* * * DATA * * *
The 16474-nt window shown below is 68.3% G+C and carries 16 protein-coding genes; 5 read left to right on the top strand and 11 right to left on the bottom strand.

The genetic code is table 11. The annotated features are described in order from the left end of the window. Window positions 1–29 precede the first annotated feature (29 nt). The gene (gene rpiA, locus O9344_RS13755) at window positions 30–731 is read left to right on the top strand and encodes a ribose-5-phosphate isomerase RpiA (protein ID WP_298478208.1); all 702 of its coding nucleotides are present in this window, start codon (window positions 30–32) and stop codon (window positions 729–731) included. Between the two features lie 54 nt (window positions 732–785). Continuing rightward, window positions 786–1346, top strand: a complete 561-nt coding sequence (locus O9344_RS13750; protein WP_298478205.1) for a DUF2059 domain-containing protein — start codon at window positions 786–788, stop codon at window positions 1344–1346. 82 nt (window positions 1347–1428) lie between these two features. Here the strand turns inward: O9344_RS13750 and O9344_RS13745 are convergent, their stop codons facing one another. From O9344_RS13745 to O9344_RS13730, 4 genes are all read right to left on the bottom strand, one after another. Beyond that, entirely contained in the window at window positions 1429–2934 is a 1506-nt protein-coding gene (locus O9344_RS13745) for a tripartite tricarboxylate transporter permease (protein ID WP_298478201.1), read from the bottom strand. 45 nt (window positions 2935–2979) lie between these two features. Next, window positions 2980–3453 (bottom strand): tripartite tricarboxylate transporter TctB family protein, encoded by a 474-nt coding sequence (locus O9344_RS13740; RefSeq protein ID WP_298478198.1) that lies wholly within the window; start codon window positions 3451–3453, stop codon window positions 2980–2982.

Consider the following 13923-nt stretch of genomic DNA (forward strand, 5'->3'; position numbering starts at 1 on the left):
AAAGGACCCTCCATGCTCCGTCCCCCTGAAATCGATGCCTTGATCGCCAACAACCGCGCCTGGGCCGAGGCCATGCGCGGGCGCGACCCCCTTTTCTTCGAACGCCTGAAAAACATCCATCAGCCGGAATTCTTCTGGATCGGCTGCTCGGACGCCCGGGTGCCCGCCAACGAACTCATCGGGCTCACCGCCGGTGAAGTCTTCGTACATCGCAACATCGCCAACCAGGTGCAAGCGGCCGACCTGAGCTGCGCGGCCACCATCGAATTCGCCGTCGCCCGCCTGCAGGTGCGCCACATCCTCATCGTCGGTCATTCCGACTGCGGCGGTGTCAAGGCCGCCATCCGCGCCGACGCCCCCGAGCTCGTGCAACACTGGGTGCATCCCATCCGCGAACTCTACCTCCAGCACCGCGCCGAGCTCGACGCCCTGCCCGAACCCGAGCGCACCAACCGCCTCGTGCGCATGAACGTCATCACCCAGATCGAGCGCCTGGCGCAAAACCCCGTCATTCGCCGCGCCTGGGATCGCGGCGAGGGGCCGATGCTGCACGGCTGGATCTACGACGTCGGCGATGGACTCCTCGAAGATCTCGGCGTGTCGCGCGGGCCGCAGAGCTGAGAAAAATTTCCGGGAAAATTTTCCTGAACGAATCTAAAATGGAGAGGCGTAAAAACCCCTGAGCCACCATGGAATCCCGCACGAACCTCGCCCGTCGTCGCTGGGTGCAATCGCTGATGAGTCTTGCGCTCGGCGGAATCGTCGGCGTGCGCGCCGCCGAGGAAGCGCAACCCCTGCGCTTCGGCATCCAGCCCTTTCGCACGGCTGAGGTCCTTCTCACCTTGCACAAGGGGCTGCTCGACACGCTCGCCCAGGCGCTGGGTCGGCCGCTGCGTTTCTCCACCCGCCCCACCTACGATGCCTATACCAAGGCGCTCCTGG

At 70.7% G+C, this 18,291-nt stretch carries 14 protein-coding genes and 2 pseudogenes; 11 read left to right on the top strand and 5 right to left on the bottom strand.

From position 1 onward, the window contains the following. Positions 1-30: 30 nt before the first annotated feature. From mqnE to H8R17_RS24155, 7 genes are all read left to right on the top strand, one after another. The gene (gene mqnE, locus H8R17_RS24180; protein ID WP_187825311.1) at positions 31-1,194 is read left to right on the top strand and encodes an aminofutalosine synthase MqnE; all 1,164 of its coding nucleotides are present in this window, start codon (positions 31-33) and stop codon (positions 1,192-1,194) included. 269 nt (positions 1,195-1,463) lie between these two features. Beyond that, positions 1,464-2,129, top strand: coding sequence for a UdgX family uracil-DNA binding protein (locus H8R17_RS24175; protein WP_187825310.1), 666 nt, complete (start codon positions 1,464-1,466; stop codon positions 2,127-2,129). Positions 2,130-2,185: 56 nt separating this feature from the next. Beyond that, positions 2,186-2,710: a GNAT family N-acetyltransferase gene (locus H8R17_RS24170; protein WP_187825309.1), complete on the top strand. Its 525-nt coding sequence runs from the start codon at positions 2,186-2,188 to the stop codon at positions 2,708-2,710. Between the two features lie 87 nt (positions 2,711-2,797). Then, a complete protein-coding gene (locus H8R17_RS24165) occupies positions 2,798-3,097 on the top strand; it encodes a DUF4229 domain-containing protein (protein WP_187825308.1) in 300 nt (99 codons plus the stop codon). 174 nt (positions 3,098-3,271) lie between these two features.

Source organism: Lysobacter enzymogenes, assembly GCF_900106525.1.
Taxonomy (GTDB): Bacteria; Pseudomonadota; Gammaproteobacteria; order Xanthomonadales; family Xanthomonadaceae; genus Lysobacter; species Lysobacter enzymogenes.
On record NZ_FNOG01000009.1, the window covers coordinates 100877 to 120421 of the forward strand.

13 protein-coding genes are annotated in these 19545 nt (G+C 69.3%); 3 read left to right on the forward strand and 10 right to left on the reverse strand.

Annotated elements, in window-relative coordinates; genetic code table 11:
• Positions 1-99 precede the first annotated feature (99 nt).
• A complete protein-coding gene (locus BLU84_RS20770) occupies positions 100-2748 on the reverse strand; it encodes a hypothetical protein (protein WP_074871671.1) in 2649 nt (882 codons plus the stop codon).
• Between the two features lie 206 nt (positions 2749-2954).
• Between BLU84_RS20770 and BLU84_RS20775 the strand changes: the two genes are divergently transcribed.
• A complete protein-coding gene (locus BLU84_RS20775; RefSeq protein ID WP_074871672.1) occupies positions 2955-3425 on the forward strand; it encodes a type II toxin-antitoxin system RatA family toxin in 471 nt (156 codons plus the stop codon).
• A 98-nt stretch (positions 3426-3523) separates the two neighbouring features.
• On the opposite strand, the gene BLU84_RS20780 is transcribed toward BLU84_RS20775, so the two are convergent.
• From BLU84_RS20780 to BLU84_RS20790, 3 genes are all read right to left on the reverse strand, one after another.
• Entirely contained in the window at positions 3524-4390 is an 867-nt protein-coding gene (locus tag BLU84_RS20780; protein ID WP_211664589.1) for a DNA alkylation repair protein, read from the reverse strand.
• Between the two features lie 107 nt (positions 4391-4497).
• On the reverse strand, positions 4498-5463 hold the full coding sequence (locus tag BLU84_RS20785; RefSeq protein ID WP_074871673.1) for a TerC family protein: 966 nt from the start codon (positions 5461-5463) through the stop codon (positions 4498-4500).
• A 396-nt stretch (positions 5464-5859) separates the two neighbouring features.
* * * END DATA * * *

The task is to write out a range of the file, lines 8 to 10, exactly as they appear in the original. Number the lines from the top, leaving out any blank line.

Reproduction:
Taxonomy (GTDB): Bacteria; Pseudomonadota; Gammaproteobacteria; order Xanthomonadales; family Xanthomonadaceae; genus Lysobacter; species Lysobacter enzymogenes.
On record NZ_FNOG01000009.1, the window covers coordinates 100877 to 120421 of the forward strand.

13 protein-coding genes are annotated in these 19545 nt (G+C 69.3%); 3 read left to right on the forward strand and 10 right to left on the reverse strand.